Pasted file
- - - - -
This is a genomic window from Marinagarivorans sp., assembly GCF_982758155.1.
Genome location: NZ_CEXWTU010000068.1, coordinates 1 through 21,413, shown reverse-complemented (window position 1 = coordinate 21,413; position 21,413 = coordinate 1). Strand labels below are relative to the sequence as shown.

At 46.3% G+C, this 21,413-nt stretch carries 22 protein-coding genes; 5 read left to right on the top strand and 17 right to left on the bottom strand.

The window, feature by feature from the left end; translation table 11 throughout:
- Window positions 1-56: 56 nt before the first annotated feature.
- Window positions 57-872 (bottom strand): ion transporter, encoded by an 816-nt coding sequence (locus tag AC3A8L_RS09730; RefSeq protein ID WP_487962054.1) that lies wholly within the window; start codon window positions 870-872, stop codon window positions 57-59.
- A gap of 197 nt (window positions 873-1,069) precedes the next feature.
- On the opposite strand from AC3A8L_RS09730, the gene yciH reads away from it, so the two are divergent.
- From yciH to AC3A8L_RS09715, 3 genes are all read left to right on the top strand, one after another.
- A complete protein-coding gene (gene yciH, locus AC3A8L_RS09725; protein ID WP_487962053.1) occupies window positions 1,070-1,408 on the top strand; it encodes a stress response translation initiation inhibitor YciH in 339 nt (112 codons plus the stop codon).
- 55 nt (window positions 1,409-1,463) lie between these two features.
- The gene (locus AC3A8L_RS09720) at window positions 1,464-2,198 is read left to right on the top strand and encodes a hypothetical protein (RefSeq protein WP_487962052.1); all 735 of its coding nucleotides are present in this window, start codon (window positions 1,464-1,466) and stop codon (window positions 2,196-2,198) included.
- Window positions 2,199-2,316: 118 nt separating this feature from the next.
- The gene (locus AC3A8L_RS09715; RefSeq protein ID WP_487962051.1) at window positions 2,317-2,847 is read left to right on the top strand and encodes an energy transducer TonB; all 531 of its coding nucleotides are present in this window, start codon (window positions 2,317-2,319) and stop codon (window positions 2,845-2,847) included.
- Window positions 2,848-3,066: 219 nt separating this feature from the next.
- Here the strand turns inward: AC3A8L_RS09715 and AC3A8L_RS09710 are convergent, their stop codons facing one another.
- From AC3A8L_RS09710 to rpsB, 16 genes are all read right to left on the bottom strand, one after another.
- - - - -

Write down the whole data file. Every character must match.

This is a genomic window from Marinagarivorans sp., assembly GCF_982758155.1.
Genome location: NZ_CEXWTU010000068.1, coordinates 1 through 21,413, shown reverse-complemented (window position 1 = coordinate 21,413; position 21,413 = coordinate 1). Strand labels below are relative to the sequence as shown.

At 46.3% G+C, this 21,413-nt stretch carries 22 protein-coding genes; 5 read left to right on the top strand and 17 right to left on the bottom strand.

The window, feature by feature from the left end; translation table 11 throughout:
- Window positions 1-56: 56 nt before the first annotated feature.
- Window positions 57-872 (bottom strand): ion transporter, encoded by an 816-nt coding sequence (locus tag AC3A8L_RS09730; RefSeq protein ID WP_487962054.1) that lies wholly within the window; start codon window positions 870-872, stop codon window positions 57-59.
- A gap of 197 nt (window positions 873-1,069) precedes the next feature.
- On the opposite strand from AC3A8L_RS09730, the gene yciH reads away from it, so the two are divergent.
- From yciH to AC3A8L_RS09715, 3 genes are all read left to right on the top strand, one after another.
- A complete protein-coding gene (gene yciH, locus AC3A8L_RS09725; protein ID WP_487962053.1) occupies window positions 1,070-1,408 on the top strand; it encodes a stress response translation initiation inhibitor YciH in 339 nt (112 codons plus the stop codon).
- 55 nt (window positions 1,409-1,463) lie between these two features.
- The gene (locus AC3A8L_RS09720) at window positions 1,464-2,198 is read left to right on the top strand and encodes a hypothetical protein (RefSeq protein WP_487962052.1); all 735 of its coding nucleotides are present in this window, start codon (window positions 1,464-1,466) and stop codon (window positions 2,196-2,198) included.
- Window positions 2,199-2,316: 118 nt separating this feature from the next.
- The gene (locus AC3A8L_RS09715; RefSeq protein ID WP_487962051.1) at window positions 2,317-2,847 is read left to right on the top strand and encodes an energy transducer TonB; all 531 of its coding nucleotides are present in this window, start codon (window positions 2,317-2,319) and stop codon (window positions 2,845-2,847) included.
- Window positions 2,848-3,066: 219 nt separating this feature from the next.
- Here the strand turns inward: AC3A8L_RS09715 and AC3A8L_RS09710 are convergent, their stop codons facing one another.
- From AC3A8L_RS09710 to rpsB, 16 genes are all read right to left on the bottom strand, one after another.